Clinical Geriatrics.

Martin Terplan, MD
Arch Intern Med. 1972;130(1):150. doi:10.1001/archinte.1972.03650010128029.
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The health problems of the elderly result far more from the biological effects of aging rather than from disease. Having missed this focus, currently available texts do not provide good management guidelines. The clinician, frustrated in nursing home or office by such complaints as dizziness, fatigue, constipation, and back pain, will welcome a new geriatric text. Whether Clinical Geriatrics will resolve his frustrations may depend, however, on what knowledge gaps he is trying to fill.

In many ways, Rossman has prepared a splendid text. His compassionate and lucid understanding of the aged permeates all sections. The two chapters he has written on anatomical aging changes and selection of the appropriate therapeutic environment for a patient demonstrate the geriatrician's role. Thirty-three other authors have contributed chapters on various system disorders, principles of drug treatment, anesthesia, roentgenographic aspects of aging, genetic influences, nursing care, and rehabilitation. Clearly, clinical concepts in geriatrics are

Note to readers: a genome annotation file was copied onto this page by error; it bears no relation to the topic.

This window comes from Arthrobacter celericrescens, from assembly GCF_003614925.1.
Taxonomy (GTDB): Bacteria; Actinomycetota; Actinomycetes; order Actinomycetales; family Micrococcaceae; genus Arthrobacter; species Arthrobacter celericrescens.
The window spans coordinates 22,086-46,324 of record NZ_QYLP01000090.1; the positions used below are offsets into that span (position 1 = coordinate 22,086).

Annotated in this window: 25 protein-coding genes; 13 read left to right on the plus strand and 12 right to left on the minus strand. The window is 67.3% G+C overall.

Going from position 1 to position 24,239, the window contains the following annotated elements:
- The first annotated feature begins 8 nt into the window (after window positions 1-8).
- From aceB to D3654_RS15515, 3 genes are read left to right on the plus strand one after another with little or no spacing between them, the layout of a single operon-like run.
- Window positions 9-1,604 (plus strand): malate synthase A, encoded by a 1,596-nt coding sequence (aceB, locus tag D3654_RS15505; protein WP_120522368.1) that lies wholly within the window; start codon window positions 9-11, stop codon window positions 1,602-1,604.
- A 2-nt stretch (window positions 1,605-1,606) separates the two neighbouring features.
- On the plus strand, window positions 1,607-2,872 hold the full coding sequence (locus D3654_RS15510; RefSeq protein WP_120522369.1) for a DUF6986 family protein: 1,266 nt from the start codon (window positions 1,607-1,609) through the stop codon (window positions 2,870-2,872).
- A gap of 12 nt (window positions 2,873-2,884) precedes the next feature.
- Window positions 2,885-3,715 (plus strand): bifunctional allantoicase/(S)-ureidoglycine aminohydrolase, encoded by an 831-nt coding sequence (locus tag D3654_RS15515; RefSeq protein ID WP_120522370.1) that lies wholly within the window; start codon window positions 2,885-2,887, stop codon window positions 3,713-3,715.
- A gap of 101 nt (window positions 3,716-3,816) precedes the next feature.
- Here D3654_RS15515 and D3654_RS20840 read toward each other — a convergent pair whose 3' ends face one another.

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The American Medical Association is accredited by the Accreditation Council for Continuing Medical Education to provide continuing medical education for physicians. The AMA designates this journal-based CME activity for a maximum of 1 AMA PRA Category 1 CreditTM per course. Physicians should claim only the credit commensurate with the extent of their participation in the activity. Physicians who complete the CME course and score at least 80% correct on the quiz are eligible for AMA PRA Category 1 CreditTM.
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